Thursday, July 26, 2012

Favorites from: Devil's Kitchen

One aspect of Devil's Kitchen that I enjoyed was the blending of procedural crime drama and supernatural elements. Lohr integrated the two very well, developing a strong logical case where the gaps were filled in with insight and help from outside the realm of what many may call "normal." 


Keep reading to get a taste of Devil's Kitchen in this excerpt from the novel. Thanks to Clark for sharing this with us today. 
***

The Day of Dead chapter
from: Devil’s Kitchen by Clark Lohr
Oak Tree Press, First Edition, June 2011.
  
Chapter Twenty-four
                                                
Gustavo Ortiz's mother moved him up Calle Reforma at a steady pace, even though he was in no hurry.  There was too much to see. The motorcycle police had the street blocked off so the traffic could only go one way—toward the graveyard.  Every fourth vehicle was a truck with a gaggle of kids about Gustavo's age sitting in the back.  He would stare at them and they would stare back.  Nothing better to do, the traffic was hardly moving anyway.
            It was after ten in the morning.  Gustavo's mother felt ashamed, getting out this late to visit her husband—to visit his grave, anyway.  Her husband, less than forty years old, and dead from cancer. His parents would already be there.
              The Americans located manufacturing plants just south of the border, to avoid the inconvenience of obeying US pollution statutes. The Mexicans themselves had no real regulations about pollutants. Pockets of cancer were popping up all over Nogales, on both sides of the border.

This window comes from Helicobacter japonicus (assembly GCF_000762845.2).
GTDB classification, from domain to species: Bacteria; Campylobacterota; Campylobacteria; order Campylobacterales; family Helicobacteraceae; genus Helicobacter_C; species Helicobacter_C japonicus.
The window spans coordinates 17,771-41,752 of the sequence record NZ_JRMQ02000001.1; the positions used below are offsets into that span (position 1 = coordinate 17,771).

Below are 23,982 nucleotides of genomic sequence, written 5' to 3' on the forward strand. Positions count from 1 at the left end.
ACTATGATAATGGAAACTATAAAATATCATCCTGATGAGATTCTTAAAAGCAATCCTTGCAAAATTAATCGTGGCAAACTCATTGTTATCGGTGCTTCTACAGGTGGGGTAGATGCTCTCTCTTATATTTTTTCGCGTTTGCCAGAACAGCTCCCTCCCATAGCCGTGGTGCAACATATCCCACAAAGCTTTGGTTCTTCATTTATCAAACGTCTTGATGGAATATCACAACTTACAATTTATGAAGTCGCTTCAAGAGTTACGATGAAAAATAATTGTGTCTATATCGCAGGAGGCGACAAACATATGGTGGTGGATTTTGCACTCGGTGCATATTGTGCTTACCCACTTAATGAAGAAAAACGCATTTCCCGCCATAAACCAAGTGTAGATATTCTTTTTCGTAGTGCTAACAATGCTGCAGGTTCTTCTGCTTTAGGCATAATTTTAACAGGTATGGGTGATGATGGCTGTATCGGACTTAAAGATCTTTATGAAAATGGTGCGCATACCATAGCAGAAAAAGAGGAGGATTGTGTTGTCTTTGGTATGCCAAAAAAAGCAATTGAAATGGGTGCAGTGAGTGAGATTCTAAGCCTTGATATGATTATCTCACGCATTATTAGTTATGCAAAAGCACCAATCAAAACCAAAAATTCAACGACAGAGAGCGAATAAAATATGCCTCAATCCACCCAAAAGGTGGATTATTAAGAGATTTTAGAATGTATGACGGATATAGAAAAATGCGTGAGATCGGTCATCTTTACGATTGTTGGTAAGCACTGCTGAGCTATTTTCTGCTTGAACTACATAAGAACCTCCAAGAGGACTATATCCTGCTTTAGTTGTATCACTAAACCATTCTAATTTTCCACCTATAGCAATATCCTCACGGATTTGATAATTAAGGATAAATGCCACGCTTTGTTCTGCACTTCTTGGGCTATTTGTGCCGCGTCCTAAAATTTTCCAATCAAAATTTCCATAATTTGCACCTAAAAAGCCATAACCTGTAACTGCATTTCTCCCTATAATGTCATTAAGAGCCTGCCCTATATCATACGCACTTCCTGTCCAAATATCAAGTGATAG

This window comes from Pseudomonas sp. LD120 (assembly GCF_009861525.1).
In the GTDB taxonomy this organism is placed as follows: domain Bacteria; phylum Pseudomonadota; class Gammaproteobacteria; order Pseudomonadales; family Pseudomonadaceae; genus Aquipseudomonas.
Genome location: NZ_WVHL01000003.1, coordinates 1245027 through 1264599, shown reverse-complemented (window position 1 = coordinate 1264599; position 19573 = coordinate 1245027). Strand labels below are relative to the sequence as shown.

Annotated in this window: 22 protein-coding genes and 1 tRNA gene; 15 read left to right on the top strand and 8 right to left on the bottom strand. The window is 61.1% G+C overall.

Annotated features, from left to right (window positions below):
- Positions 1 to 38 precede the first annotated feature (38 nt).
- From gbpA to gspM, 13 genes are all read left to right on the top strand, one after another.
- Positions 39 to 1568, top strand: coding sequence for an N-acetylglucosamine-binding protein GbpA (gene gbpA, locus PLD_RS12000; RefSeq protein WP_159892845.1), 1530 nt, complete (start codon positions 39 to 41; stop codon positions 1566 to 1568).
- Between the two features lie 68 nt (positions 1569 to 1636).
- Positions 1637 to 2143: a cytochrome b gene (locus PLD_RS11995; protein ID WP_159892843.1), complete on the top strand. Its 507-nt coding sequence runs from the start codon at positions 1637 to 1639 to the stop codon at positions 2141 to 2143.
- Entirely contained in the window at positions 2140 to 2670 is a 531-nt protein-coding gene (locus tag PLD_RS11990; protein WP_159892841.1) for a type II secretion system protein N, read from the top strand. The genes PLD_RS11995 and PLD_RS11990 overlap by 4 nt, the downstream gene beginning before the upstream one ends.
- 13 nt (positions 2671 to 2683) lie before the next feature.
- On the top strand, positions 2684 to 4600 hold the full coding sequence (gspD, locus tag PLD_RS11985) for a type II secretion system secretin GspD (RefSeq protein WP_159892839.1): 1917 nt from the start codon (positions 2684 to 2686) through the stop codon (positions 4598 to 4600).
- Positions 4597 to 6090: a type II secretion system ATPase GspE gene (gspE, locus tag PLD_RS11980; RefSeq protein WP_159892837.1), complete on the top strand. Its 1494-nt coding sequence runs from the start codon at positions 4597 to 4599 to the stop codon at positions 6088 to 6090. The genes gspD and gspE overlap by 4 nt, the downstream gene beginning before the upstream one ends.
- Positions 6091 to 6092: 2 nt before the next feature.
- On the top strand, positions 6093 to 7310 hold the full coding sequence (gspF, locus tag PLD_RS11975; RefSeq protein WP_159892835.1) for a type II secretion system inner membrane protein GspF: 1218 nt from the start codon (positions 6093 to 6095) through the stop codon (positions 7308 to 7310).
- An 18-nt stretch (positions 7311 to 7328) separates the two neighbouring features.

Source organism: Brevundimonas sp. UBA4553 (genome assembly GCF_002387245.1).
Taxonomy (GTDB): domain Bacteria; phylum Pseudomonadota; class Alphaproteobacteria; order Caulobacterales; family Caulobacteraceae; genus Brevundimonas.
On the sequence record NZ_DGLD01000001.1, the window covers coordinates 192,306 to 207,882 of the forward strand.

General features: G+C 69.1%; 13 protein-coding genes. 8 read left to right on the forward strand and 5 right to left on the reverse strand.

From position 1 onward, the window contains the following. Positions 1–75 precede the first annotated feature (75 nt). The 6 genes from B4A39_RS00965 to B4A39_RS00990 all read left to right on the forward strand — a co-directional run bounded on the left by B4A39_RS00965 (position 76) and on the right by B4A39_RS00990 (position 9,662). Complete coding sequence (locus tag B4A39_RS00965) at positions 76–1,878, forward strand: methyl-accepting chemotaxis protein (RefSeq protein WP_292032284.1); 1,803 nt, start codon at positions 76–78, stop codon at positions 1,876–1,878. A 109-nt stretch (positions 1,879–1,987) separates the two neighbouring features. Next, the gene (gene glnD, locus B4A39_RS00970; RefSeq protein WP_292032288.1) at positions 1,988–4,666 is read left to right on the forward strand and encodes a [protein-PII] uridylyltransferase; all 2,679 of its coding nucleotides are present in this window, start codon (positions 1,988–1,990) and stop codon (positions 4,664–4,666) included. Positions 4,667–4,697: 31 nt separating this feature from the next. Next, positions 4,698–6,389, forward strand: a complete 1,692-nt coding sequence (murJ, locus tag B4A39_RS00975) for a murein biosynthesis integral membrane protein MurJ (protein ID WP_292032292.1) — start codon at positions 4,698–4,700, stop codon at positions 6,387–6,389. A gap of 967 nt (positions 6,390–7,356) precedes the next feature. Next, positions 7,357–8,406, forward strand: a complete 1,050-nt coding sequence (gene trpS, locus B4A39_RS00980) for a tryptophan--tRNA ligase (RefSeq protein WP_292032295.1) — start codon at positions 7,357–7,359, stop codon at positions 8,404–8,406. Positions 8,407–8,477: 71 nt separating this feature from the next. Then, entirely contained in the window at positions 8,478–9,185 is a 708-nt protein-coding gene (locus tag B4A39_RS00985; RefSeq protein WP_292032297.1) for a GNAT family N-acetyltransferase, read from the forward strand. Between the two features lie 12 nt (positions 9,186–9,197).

There was no sidewalk along Calle Reforma, so they picked their way along until they got to the open air market, located on both sides of the street, just in front of the graveyard, which ran up the raw desert hills on either side of the street.
            Gustavo could see a little ahead and he felt the excitement, knowing they'd be in the middle of the market soon, but he was not tall and he kept his attention close to him. 
            He noticed right away when an alert, lean man with narrow tiger's eyes turned a purple flower sideways and it became something else, something powerful and sleek. The blossoms were furry purple clumps. Beneath them was an expanse of brown that widened up to the blossoms.  The shape of a mountain lion's paw.
            “What is it?” he asked the man.
            “Manopanteras,” the man said.  Panther paws.
            Gustavo glanced at the vendor's other flowers, the yellow ones.  Then his mother pulled him away, into the crowd.
            People sold coronas, wreaths of cloth and wire, for the graves.  The outside edges were triangular spikes of bright satin ribbon, folded back across itself from two sides, forming a point.  The coronas had mounds of paper roses in the middle, often in white or in pastels.  The spiked edges of the wreaths, in reds and yellows, spoke to Gustavo of the sun, of a burning that never burned out.  The paper roses looked as if they were exploding out of a spiked sun. 
            He felt the shiver on his neck again.  He had felt it only once before, at his father's burial.  Something picking him up by the hairs on his neck.